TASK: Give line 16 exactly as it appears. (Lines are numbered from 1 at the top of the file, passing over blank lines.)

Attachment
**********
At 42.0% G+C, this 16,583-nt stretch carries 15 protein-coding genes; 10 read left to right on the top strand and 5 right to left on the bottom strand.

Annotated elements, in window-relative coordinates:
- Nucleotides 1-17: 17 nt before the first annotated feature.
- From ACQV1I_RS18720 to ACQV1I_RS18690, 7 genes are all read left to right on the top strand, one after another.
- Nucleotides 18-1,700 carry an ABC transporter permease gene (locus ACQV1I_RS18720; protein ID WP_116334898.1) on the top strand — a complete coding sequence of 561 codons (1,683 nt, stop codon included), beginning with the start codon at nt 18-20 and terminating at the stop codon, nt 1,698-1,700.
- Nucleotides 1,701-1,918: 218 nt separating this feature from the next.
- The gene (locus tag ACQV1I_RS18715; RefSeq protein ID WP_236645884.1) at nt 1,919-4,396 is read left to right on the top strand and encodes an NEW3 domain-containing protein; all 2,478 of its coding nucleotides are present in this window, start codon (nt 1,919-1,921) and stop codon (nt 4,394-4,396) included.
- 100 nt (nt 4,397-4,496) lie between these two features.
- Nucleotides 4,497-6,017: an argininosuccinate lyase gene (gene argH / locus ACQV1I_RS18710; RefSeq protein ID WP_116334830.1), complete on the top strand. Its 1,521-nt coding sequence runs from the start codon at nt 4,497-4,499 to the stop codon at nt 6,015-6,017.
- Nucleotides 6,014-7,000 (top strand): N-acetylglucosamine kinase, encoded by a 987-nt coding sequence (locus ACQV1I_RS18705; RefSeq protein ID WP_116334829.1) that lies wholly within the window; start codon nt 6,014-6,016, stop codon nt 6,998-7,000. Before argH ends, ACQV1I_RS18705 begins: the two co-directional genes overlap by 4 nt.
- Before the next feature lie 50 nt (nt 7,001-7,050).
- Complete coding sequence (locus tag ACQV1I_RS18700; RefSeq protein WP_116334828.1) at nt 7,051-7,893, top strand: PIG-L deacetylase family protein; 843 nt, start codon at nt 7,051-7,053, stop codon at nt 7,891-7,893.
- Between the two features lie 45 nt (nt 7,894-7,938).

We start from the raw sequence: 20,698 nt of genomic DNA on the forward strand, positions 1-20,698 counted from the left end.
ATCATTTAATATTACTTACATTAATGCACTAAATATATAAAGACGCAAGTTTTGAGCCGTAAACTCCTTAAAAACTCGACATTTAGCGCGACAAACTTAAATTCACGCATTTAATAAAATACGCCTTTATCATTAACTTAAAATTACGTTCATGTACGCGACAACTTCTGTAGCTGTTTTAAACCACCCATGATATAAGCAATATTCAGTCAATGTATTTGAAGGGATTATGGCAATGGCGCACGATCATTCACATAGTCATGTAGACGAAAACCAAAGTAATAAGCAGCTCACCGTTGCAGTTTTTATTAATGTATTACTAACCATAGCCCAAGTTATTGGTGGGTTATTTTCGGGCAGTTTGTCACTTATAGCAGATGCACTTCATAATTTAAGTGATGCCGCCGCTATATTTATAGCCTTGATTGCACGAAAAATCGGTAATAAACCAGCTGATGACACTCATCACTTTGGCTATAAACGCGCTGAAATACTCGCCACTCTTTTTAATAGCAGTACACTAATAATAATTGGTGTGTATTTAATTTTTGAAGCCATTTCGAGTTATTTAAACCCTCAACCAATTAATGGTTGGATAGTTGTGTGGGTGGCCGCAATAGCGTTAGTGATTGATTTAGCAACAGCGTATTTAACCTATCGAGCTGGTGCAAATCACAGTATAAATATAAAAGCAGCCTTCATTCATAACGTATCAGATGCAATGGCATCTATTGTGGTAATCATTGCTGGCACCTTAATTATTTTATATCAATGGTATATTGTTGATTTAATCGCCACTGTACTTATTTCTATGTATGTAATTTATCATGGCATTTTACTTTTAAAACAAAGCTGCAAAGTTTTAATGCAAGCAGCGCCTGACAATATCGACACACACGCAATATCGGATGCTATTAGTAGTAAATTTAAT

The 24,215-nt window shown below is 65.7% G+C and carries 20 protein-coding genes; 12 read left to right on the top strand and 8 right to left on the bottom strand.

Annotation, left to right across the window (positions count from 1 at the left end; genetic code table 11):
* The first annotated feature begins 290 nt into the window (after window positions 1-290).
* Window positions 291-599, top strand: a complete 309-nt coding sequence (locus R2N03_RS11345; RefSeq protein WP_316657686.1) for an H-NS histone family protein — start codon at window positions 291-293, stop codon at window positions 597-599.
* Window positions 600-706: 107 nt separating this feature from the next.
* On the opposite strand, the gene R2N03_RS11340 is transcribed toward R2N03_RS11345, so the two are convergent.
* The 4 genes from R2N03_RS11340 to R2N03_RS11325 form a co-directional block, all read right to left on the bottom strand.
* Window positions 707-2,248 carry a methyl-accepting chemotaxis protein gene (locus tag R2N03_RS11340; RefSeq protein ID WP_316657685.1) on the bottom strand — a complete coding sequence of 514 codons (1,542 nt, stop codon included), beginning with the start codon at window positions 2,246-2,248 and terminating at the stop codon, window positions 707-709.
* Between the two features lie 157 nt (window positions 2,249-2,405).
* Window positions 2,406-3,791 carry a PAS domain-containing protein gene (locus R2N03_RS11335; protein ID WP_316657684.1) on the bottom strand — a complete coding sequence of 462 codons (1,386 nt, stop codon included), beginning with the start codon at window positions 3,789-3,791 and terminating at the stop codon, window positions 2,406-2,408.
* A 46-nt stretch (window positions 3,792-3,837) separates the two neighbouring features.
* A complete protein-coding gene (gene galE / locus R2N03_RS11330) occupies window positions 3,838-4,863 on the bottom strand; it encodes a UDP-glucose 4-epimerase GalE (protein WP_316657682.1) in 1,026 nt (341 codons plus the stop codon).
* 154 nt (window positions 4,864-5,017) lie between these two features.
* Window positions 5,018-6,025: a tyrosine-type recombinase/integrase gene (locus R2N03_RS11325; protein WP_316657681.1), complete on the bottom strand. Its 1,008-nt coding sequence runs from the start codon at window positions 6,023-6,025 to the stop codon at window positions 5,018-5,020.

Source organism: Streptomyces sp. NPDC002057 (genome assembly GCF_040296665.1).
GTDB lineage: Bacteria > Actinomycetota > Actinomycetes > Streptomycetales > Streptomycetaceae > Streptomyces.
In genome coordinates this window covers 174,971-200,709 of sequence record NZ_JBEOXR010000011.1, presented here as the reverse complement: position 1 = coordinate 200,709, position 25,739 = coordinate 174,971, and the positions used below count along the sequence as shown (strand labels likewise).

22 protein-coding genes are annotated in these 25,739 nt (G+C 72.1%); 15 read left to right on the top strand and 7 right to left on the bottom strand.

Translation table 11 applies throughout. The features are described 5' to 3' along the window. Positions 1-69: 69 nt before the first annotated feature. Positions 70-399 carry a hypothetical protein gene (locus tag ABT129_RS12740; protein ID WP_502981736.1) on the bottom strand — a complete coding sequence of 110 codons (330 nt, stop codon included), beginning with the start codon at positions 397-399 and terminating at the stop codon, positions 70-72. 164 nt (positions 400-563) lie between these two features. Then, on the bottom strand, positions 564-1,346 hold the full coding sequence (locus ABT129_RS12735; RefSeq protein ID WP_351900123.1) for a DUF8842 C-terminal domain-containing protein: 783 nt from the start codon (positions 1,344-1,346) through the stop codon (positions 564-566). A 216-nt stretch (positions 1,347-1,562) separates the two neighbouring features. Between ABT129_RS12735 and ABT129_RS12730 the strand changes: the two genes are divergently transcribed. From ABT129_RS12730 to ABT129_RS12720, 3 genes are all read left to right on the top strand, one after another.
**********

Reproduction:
The 24,215-nt window shown below is 65.7% G+C and carries 20 protein-coding genes; 12 read left to right on the top strand and 8 right to left on the bottom strand.